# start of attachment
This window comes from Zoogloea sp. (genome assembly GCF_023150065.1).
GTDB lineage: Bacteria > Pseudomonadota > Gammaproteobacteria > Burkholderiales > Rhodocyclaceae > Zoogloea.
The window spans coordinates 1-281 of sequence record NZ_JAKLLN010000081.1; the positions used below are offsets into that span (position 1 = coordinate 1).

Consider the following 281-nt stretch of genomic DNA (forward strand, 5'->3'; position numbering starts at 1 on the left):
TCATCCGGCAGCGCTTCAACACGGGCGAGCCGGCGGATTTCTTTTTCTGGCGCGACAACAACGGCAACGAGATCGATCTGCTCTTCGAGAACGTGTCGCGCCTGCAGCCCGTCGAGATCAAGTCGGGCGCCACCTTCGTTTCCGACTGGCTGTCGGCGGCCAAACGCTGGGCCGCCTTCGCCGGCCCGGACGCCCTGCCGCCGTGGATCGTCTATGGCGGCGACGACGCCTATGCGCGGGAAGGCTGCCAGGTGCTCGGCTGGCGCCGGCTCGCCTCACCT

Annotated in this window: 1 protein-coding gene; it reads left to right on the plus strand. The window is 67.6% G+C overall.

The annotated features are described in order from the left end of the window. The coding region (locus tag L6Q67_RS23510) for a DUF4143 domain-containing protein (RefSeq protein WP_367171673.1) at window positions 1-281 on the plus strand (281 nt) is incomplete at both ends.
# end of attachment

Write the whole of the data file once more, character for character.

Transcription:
This window comes from Zoogloea sp. (genome assembly GCF_023150065.1).
GTDB lineage: Bacteria > Pseudomonadota > Gammaproteobacteria > Burkholderiales > Rhodocyclaceae > Zoogloea.
The window spans coordinates 1-281 of sequence record NZ_JAKLLN010000081.1; the positions used below are offsets into that span (position 1 = coordinate 1).

Consider the following 281-nt stretch of genomic DNA (forward strand, 5'->3'; position numbering starts at 1 on the left):
TCATCCGGCAGCGCTTCAACACGGGCGAGCCGGCGGATTTCTTTTTCTGGCGCGACAACAACGGCAACGAGATCGATCTGCTCTTCGAGAACGTGTCGCGCCTGCAGCCCGTCGAGATCAAGTCGGGCGCCACCTTCGTTTCCGACTGGCTGTCGGCGGCCAAACGCTGGGCCGCCTTCGCCGGCCCGGACGCCCTGCCGCCGTGGATCGTCTATGGCGGCGACGACGCCTATGCGCGGGAAGGCTGCCAGGTGCTCGGCTGGCGCCGGCTCGCCTCACCT

Annotated in this window: 1 protein-coding gene; it reads left to right on the plus strand. The window is 67.6% G+C overall.

The annotated features are described in order from the left end of the window. The coding region (locus tag L6Q67_RS23510) for a DUF4143 domain-containing protein (RefSeq protein WP_367171673.1) at window positions 1-281 on the plus strand (281 nt) is incomplete at both ends.